Since Russia rolled into their country Ukrainians have fought for their cities to the last breath, part of a strategy that has forced Russia to rein in its ambitions.
When Russia invaded in February, Western powers feared an onslaught that would see Ukrainian forces crumble within days, but Kyiv has dashed Russian hopes for a quick win.
Crucial to that success has been Ukraine’s determination to struggle to the bitter end, epitomised by the weeks-long resistance first in the southeastern city of Mariupol, and now in Severodonetsk.
“The strategy has been — overall — very effective,” Ivan Klyszcz, a researcher at Estonia’s University of Tartu, told AFP, crediting it with forcing Russia to leave the north after failing to seize Kyiv.
The current stalemate on the eastern front is also the result of Ukraine’s ferocious defence of its cities, Klyszcz added.
“Every time Russian troops were slowed down in a city, it stopped them from having a dynamic, from gaining territory or from quickly seizing a city,” a French military source who asked not to be named told AFP.
Ukrainian troops held out under siege for weeks in the Azovstal steelworks in Mariupol while the rest of the city lay in ruins, before finally surrendering to Russian forces last month.
“The siege of Mariupol compelled Russia to allocate substantial forces” to try to take control of the port city, said William Schneider, a researcher at the Washington-based Hudson Institute.
As a result, Moscow was forced to delay the deployment of more than 12 Russian battalions to the eastern Donbas region, Schneider told AFP.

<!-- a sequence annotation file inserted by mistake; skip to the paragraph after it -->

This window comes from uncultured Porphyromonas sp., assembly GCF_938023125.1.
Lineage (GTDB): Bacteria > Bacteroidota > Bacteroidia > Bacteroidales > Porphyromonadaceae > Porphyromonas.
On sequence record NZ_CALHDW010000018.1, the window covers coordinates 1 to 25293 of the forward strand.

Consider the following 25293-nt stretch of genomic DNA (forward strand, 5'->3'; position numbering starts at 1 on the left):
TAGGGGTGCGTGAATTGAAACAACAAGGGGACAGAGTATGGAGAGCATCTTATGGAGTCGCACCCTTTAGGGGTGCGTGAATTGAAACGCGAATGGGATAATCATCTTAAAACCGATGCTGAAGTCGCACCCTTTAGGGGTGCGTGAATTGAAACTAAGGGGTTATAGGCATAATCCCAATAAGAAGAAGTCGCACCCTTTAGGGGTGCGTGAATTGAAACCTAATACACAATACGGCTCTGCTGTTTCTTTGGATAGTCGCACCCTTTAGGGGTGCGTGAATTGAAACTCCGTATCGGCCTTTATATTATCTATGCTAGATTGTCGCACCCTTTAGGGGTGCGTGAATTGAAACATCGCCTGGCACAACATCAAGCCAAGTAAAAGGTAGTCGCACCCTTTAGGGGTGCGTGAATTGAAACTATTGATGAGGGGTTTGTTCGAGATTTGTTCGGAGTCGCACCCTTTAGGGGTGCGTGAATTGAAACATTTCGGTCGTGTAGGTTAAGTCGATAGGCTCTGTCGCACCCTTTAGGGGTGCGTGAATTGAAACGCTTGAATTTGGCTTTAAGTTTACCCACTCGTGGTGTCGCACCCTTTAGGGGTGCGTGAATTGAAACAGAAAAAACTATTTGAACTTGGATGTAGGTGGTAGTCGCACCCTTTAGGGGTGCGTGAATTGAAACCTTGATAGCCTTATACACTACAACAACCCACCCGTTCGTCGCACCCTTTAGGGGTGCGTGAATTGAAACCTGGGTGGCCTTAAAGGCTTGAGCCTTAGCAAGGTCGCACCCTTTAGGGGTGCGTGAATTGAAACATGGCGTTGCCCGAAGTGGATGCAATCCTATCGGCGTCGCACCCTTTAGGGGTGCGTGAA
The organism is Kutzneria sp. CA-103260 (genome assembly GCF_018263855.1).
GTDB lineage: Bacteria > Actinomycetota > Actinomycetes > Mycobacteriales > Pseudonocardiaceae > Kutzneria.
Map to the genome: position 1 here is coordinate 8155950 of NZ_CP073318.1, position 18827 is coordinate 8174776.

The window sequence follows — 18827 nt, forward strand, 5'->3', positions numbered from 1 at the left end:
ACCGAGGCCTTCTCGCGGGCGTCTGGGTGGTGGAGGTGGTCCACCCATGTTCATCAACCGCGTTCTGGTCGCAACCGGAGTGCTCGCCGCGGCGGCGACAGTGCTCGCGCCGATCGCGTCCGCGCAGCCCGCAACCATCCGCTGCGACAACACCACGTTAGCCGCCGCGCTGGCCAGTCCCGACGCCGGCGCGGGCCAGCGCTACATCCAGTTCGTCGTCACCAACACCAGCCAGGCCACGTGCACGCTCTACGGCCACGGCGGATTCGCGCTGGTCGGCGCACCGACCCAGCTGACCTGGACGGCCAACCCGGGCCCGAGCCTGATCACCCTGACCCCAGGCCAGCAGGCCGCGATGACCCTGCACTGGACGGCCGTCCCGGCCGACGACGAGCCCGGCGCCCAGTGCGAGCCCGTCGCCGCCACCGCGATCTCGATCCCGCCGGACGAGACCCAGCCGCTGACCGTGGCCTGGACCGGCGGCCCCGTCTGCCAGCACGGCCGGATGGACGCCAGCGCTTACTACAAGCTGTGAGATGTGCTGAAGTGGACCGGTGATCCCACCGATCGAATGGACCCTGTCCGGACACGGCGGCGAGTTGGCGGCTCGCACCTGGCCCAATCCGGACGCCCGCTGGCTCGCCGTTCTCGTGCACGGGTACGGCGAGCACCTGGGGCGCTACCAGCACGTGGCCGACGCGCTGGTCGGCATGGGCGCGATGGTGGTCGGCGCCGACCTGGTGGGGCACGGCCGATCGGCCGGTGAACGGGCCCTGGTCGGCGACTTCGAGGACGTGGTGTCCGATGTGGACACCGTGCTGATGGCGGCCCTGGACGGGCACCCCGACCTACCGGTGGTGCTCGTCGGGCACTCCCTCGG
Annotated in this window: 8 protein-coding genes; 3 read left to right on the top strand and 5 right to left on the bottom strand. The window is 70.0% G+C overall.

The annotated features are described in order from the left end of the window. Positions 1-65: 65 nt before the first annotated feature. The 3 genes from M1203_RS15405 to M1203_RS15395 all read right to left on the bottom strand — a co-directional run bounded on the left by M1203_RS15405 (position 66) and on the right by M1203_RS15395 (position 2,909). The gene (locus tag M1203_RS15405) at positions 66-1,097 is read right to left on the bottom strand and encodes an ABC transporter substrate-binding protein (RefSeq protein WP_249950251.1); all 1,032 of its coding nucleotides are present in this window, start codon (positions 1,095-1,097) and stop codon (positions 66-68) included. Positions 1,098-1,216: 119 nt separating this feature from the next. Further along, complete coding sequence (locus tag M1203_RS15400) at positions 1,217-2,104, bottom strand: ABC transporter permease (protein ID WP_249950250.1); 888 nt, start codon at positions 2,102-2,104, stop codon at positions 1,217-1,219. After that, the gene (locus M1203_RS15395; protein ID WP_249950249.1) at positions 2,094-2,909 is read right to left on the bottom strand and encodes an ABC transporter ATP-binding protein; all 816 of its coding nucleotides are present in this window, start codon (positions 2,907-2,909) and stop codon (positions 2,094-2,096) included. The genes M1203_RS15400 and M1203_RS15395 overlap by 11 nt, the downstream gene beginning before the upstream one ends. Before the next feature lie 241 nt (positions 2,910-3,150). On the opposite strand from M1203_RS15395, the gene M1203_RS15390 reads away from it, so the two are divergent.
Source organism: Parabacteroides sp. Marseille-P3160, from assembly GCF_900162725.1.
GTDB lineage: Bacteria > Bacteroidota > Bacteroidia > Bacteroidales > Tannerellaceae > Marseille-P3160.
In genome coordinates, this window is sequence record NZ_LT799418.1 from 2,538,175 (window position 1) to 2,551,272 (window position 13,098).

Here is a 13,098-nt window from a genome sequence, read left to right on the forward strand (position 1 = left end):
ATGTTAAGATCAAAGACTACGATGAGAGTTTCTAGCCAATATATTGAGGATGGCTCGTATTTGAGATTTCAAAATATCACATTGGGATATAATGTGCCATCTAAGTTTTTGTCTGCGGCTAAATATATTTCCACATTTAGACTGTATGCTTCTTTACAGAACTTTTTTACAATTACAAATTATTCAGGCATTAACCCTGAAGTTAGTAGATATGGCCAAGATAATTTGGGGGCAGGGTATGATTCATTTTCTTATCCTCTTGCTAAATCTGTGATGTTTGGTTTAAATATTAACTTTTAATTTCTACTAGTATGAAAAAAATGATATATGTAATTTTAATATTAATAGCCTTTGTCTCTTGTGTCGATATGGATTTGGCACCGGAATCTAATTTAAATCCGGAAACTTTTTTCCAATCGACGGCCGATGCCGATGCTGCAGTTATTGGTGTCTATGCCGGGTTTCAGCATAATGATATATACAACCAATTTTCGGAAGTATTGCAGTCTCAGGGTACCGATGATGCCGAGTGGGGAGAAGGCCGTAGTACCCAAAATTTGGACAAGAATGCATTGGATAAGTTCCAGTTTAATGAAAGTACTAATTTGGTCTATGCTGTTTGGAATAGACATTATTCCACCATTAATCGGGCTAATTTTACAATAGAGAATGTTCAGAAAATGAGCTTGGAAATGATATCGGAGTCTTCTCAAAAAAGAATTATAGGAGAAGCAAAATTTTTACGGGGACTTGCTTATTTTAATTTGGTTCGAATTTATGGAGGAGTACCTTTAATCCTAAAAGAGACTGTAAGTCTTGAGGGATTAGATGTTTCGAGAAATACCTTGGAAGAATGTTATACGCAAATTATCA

-‘War of attrition’ –
This week, Lugansk governor Sergiy Gaiday said around 10,000 civilians were trapped in the industrial city of Severodonetsk, where fighting with Russia has raged for weeks.
Capturing the city would allow Russian forces to advance further into the Donbas region, which Russia appears to want to annex, Schneider said, upping the importance of resisting the onslaught.
Gustav Gressel, a researcher for the European Council on Foreign Relations, said it made sense for Ukraine to force much of the fighting to take place in cities.
“Urban terrain favours the defender … if you can force the enemy to fight there, you stand better chances,” Gressel said.
“This is a long war of attrition. Small, incremental Russian gains are not the issue, but rather who erodes the other faster?” he added.
In addition to the strategic benefits of die-hard resistance, a never-give-up attitude also crucially keeps morale up and dissuades Ukrainian forces from throwing in the towel.
“Even if it is desperate, it is a way of guaranteeing the consolidation of the units, more and more made up of young soldiers or volunteers who joined the war late and need to be encouraged by example,” the French military source said.
Ukrainians’ image abroad may also benefit from a hero-like reputation as they come across as “martyrs”, especially in Mariupol, the military source added.
After Mariupol and Severodonetsk, observers are on the lookout for the next fighting hotspot.
“It’s hard to predict … but the Kherson area has witnessed many Ukrainian gains and may become a contested city in the coming days and weeks,” Klyszcz said.
But questions remain over the long-term sustainability of such an approach, as Moscow continues its onslaught.
“As Ukraine’s resources, war materiel and manpower begin to dwindle, the strategy risks becoming unviable,” Klyszcz warned.
Kyiv recently admitted that around 100 Ukrainians were dying a day, and 500 injured — although the numbers may be even higher on the Russian side.
And the British Ministry of Defence said last week that some Ukrainians were deserting their armed forces.
“We are beginning to see soldiers who are dropping out as a result of the pressure, fatigue, and intensity of the firepower befalling them,” the French military source said.
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